|  \                       /
        |   |                     /
        |    \________     ______/
        |             \___/
        |_________________________________________________>  Frequency (Hz)
           400      2500   6000    10000  20000

PERCEPTUALLY  all  the sounds corresponding to the points on the curve have
the same intensity :  this means that the ear has a large range where it is
nearly  linear  (  1000  to  8000 Hz ), achieving better result on a little
domain (around 3000 Hz if my memory serves).

[ the curve has a minimum at 3,300 Hz -- AK ]

The rate drops dramatically after 10000 Hz and before 500 Hz ).

You  can  draw  different  equal  loudness  curves  depending  on the first
intensity  you  begin  with ( e.g.  if the intensity at 2500Hz is 50 db you
get one curve, but if you start at 2500 Hz with 70 db you get another equal
loudness  curve  ....  generally equal loudness curves have nearly the same
shape and it does not depend too much on the point it begins at)

To my knowledge there is no mathematical formula given to approximate equal
loudness  curves,  but  with  the data in the book by Moor it should not be
very difficult to find an approximation.

From: Angelo Campanella <acampane@magnus.acs.ohio-state.edu>

Obtain the ISO "Zero Phons" standard threshold of human hearing.

-The standard was ISO 389-1975 "Audiometer Standard Reference Zero".
-The US Equivalent is ANSI S3.6 - 1969.

The following numbers apply:

These are dB re 20 micropascals for a sound of pure tone or very narrow
band noise:

Audio Frequency        125   250   500  1000  2000  3000 4000  6000 8000
Human (Monaural)
Threshold of Hearing   rmal young adult
with undisturbed
hearing.  dB re
20 micropascals.

Binaural hearing is 10 to 15 dB better, since the brain has a magnificent
capability to correlate the simultaneous listening of both ears.

From: walkow@compsci.bristol.ac.uk (Tomasz Walkowiak)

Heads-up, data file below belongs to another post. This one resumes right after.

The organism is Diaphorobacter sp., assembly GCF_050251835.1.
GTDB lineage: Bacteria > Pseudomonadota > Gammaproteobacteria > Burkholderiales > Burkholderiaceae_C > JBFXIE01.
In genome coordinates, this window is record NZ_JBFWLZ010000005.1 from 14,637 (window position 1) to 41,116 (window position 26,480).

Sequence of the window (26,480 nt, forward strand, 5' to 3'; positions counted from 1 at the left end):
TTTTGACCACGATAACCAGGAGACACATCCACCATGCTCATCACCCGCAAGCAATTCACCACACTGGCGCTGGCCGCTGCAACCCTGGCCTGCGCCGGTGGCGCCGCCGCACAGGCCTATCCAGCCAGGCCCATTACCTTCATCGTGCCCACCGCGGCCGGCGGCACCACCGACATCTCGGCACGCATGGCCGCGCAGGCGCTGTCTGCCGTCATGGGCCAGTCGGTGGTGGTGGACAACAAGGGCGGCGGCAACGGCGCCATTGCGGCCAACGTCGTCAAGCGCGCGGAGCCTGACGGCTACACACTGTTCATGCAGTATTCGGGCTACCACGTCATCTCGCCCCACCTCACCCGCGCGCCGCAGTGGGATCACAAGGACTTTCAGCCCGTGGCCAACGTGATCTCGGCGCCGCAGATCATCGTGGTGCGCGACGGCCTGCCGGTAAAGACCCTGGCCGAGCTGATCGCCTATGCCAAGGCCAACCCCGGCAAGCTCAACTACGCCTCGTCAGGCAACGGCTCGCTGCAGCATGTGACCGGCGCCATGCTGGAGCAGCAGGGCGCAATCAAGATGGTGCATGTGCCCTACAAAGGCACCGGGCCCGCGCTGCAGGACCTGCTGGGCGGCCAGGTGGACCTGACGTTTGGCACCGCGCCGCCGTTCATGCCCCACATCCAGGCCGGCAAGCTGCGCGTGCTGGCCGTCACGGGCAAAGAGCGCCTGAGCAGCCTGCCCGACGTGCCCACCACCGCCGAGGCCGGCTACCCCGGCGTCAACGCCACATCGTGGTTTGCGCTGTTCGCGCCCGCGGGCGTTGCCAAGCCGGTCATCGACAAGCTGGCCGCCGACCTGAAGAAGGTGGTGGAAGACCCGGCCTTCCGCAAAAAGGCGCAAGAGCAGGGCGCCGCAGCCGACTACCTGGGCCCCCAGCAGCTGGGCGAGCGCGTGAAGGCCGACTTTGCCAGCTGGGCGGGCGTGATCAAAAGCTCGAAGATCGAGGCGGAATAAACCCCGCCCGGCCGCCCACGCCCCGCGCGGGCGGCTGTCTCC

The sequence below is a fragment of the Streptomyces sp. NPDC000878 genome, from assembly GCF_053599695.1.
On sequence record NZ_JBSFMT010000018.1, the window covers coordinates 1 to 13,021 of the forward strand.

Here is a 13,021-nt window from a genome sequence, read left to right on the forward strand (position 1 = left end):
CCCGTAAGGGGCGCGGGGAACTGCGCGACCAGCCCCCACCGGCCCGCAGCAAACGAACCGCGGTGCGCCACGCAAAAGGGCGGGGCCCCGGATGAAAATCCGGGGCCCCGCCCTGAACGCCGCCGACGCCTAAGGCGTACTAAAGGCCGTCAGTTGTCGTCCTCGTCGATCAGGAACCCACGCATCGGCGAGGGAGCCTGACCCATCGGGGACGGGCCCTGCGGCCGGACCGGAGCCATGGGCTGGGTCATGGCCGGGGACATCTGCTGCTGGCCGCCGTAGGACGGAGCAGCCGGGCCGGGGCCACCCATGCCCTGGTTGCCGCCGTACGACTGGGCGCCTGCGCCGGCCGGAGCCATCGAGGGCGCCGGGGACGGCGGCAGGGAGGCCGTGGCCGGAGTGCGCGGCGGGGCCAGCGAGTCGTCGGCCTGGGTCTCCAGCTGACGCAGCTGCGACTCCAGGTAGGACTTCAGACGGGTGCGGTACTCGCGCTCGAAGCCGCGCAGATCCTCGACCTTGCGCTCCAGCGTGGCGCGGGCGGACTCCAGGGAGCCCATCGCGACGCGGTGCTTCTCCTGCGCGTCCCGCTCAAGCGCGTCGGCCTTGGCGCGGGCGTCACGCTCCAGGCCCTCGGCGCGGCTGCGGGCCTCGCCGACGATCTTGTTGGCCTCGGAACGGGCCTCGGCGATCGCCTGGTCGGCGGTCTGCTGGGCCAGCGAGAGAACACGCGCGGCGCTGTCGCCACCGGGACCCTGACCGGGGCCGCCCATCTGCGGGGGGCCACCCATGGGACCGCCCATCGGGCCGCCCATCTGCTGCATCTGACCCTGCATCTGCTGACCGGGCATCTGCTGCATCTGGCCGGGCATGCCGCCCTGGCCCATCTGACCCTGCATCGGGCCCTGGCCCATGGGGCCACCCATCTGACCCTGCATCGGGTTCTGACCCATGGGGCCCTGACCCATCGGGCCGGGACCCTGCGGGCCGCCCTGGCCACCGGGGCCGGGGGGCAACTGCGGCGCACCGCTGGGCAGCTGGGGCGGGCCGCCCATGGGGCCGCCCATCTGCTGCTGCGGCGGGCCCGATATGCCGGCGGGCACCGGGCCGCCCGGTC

The equal loudness curve can be approximated by:

E(w)=1.151*SQRT( (w^2+144*10^0^4)) )

From: Robinson et al.: Br.J.A.Phys. 7, 166-181, 1956.

This  approximation  is  for  Nyquist  frequency  equal  to  5  kHz, so
w = 2*Pi*f/5kHz , for 0<f<5kHz.  Therefore E(w) is defined for 0<w<Pi.  The
E(w) is linear.  And usually is applied to the power spectrum.


                        Bark scale / Critical Bands
 (Filiz Basbug)

>From a paper given by David Lubman at Inter-Noise '92(Toronto) the critical
band rate (z) in Bark can be determined by


where  f  is in kHz and the angles returned from the arctangent expressions
are  in  radians.   When  z is an integer, f is the dividing line frequency
between two critical bands.

If the frequency corresponding to a particular Bark (z) is desired, use the


where f is in kHz.

Finally,  the  critical  bandwith (df) can be calculated for a given center
frequency (f) by

df={25+7z and df is in Hz.

There  are  no  explicitly stated limits on the variables, but according to
the  table that Mr.  Lubman generated from the formulas, 1<=z<=24 for Bark,
and   20<=f<=15500  for  frequency,  except  50<=f<=13500  for  the  center
frequencies.  (df) ranges from 100 Hz to 3500 Hz.

Also note that these formulas are generally accepted approximations but, as
far  as  I  know,  are  not yet standardized.  I believe they have all been